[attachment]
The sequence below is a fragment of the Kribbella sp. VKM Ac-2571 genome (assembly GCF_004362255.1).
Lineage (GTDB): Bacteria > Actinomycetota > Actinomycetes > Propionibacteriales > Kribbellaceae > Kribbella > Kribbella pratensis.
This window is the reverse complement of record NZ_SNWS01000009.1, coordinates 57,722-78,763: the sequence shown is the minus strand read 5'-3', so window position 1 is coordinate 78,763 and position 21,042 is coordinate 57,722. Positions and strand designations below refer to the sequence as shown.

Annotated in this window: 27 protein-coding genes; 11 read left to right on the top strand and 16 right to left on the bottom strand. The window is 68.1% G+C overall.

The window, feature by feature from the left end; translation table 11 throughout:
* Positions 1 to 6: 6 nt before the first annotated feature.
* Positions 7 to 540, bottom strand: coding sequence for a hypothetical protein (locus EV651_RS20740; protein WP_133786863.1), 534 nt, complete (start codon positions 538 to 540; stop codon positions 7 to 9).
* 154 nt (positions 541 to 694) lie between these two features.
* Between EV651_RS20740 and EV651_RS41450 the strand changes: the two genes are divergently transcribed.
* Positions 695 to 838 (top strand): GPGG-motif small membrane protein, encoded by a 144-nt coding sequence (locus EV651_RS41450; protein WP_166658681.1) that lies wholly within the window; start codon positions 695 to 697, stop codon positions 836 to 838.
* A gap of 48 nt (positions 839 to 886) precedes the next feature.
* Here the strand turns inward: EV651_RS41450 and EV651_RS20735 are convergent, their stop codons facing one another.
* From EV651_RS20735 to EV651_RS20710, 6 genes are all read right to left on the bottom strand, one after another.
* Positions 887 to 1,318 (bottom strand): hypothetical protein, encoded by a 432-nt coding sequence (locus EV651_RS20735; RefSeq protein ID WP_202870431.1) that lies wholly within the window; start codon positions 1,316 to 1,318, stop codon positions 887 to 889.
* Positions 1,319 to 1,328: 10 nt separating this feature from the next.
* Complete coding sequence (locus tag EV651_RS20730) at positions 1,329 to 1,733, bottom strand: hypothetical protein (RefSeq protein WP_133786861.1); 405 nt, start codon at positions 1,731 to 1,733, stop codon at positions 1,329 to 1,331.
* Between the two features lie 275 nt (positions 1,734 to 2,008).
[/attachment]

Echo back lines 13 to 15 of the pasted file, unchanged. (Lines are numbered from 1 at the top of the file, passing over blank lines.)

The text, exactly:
* From EV651_RS20735 to EV651_RS20710, 6 genes are all read right to left on the bottom strand, one after another.
* Positions 887 to 1,318 (bottom strand): hypothetical protein, encoded by a 432-nt coding sequence (locus EV651_RS20735; RefSeq protein ID WP_202870431.1) that lies wholly within the window; start codon positions 1,316 to 1,318, stop codon positions 887 to 889.
* Positions 1,319 to 1,328: 10 nt separating this feature from the next.